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Discussion Starter #1
Bizarre question maybe, but in old ICE cars, the ignition had position I and position II - the first was when you were waiting patiently in the car to pick up your kids and you wanted to listen to the radio.

In my lovely Kona, If I arrive, park, and hit the off button - the radio stays on - but turns off after a short while (or if the door is opened of course). If I turn the car on fully with my foot on the brake - it complains at me after a while that I'm draining the battery, sends an alert on Bluelink, and there's a bunch of whirring stuff under the bonnet that certainly doesn't need to be happening.

I have noticed that if I push the on button when I don't have my foot on the brake, it at first refuses, but then if I do it a second time - everything appears to turn on, but has no driving function (can't put car into gear and doesn't seem to be whirring noises under the bonnet!) Is this the right mode for sitting in the car with the radio on (and heating)? And is that a documented feature in the manual (I couldn't find it)?
 

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Ioniq 38kWh
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Yes, I think that is the correct mode I think it is in the manual somewhere at least for the Ioniq. That's what I would do.
 

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If you're going to be parked a while, you can start the car normally and use the instrument menu to enable 'Utility Mode'. That will allow you to use the climate and radio, but shuts down other systems and should therefore reduce the overall battery drain and ensure you can't accidentally knock it into drive.
 

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Discussion Starter #4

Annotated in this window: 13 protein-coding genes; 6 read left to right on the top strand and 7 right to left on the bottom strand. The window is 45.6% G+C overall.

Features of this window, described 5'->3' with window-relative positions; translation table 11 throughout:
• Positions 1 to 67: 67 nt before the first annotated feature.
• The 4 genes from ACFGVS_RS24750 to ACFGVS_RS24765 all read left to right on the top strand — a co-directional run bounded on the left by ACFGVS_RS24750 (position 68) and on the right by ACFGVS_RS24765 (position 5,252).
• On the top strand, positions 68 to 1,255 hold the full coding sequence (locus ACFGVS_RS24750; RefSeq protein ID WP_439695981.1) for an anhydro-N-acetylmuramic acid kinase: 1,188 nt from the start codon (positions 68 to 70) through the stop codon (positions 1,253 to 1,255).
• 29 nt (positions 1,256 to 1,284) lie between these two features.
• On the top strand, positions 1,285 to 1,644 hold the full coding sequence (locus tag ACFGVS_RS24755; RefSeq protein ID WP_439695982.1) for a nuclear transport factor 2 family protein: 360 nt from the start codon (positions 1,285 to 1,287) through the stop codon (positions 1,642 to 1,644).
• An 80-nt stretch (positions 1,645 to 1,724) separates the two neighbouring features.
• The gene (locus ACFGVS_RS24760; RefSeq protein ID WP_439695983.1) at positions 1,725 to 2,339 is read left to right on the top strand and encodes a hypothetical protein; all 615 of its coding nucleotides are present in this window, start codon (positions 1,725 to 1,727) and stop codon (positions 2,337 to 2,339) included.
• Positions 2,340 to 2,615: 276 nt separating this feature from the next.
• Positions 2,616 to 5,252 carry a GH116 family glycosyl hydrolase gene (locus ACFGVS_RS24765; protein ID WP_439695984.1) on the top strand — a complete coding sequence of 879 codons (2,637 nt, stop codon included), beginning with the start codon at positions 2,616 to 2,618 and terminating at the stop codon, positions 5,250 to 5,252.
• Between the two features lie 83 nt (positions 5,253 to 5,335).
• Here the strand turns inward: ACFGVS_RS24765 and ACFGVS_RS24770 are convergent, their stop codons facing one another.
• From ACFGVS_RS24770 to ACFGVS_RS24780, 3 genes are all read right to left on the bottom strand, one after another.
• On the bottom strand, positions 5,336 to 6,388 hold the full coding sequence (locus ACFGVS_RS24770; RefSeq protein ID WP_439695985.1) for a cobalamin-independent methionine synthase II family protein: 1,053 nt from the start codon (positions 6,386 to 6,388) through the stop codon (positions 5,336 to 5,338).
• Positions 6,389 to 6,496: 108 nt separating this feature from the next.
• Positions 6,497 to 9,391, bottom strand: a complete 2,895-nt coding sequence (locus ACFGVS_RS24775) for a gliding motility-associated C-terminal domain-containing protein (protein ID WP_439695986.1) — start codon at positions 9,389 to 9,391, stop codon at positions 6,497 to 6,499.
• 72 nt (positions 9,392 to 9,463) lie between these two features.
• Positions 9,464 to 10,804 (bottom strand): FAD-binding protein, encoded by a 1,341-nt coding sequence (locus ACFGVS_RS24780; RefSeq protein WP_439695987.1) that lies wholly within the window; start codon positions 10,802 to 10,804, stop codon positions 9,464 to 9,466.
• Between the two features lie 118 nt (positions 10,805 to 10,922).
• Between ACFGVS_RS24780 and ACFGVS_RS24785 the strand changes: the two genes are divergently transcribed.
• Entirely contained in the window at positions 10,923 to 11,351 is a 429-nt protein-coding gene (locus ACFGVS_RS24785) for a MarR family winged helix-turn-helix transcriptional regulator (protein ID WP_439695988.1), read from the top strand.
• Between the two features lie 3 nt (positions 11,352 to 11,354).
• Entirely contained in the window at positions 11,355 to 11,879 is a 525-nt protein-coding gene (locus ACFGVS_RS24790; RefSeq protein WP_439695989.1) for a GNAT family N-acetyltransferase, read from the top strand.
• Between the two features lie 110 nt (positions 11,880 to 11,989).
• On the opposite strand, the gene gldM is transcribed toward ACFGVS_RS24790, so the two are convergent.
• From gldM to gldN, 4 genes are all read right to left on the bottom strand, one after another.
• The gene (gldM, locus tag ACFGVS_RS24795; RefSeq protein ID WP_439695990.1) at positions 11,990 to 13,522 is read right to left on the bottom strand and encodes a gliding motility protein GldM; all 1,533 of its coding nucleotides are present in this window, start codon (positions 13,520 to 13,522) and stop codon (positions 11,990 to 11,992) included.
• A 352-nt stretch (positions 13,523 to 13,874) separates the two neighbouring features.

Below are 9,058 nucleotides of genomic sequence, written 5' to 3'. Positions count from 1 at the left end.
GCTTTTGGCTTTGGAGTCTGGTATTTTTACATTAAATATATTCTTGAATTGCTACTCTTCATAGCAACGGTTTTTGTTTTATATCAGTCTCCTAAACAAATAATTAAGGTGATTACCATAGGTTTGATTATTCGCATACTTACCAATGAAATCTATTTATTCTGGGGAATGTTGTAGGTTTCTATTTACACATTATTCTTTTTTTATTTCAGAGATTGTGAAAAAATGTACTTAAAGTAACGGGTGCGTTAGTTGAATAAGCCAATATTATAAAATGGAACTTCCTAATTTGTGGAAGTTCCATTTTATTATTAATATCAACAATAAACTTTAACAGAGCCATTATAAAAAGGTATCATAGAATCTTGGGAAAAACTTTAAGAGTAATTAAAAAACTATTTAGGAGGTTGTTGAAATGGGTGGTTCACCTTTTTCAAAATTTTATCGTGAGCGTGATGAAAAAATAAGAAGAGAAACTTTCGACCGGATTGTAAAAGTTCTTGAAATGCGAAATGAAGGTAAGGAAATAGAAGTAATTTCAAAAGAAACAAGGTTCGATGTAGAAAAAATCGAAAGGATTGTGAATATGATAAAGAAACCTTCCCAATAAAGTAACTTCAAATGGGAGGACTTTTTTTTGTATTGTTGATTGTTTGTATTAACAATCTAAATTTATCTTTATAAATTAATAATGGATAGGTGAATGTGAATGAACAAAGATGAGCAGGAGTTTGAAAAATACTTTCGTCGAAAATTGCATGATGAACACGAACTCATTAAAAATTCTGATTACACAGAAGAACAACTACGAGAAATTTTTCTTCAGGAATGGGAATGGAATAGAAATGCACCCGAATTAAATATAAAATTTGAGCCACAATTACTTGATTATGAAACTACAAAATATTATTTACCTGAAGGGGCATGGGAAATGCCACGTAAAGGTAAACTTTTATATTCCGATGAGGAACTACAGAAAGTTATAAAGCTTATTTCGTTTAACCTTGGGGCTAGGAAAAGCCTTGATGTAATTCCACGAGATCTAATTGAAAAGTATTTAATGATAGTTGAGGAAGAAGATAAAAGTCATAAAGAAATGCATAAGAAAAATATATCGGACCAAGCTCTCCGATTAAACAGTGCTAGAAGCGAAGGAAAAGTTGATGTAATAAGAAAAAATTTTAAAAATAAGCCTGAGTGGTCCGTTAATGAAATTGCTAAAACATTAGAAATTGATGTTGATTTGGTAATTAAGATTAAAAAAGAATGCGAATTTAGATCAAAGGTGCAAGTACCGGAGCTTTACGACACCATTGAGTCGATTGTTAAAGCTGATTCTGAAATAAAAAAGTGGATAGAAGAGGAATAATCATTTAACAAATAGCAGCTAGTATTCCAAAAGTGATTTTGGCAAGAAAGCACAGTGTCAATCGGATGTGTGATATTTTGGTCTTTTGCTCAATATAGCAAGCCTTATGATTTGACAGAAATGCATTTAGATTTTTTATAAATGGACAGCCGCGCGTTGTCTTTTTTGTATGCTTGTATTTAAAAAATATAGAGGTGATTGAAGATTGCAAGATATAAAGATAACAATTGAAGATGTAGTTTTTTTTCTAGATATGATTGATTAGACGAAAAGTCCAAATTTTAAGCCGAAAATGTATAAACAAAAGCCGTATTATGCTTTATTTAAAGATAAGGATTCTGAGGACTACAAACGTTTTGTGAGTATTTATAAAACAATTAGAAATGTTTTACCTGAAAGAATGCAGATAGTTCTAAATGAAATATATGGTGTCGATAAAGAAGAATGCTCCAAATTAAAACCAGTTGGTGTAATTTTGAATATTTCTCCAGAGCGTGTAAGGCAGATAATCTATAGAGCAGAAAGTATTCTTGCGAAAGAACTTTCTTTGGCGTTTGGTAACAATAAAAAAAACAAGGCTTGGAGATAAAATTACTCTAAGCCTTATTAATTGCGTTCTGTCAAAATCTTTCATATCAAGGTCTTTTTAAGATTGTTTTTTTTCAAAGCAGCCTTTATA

Thanks both. What I find annoying about both modes (just trying utility now) is that if headlamps are set to auto, they also come on... But never mind, you can't have everything!
 

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Kia e-Niro MY20 64 kWh - Gravity Blue
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Never, ever switch power on by pressing the power button without holding your foot on the brake. That enables the 12v circuit and therefore will draw current from the 12V and not the traction battery. It will rapidly decrease the charge on the 12V which may not be replenished in time so may lead to 12V discharge problems. Use utility mode if you want to sit in the car with stuff working and switch off the headlights if you do not wish them be on. Or leave the car powered on normally if you're just waiting for someone at the station or so, there is no real need to switch it off anyway as long as you are in the car yourself.
 

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Discussion Starter #6
Never, ever switch power on by pressing the power button without holding your foot on the brake. That enables the 12v circuit and therefore will draw current from the 12V and not the traction battery. It will rapidly decrease the charge on the 12V which may not be replenished in time so may lead to 12V discharge problems. Use utility mode if you want to sit in the car with stuff working and switch off the headlights if you do not wish them be on. Or leave the car powered on normally if you're just waiting for someone at the station or so, there is no real need to switch it off anyway as long as you are in the car yourself.
Wow. Ok. Definitely wouldn't have imagined that to be the case. Thanks.
 

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Or leave the car powered on normally if you're just waiting for someone at the station or so, there is no real need to switch it off anyway as long as you are in the car yourself.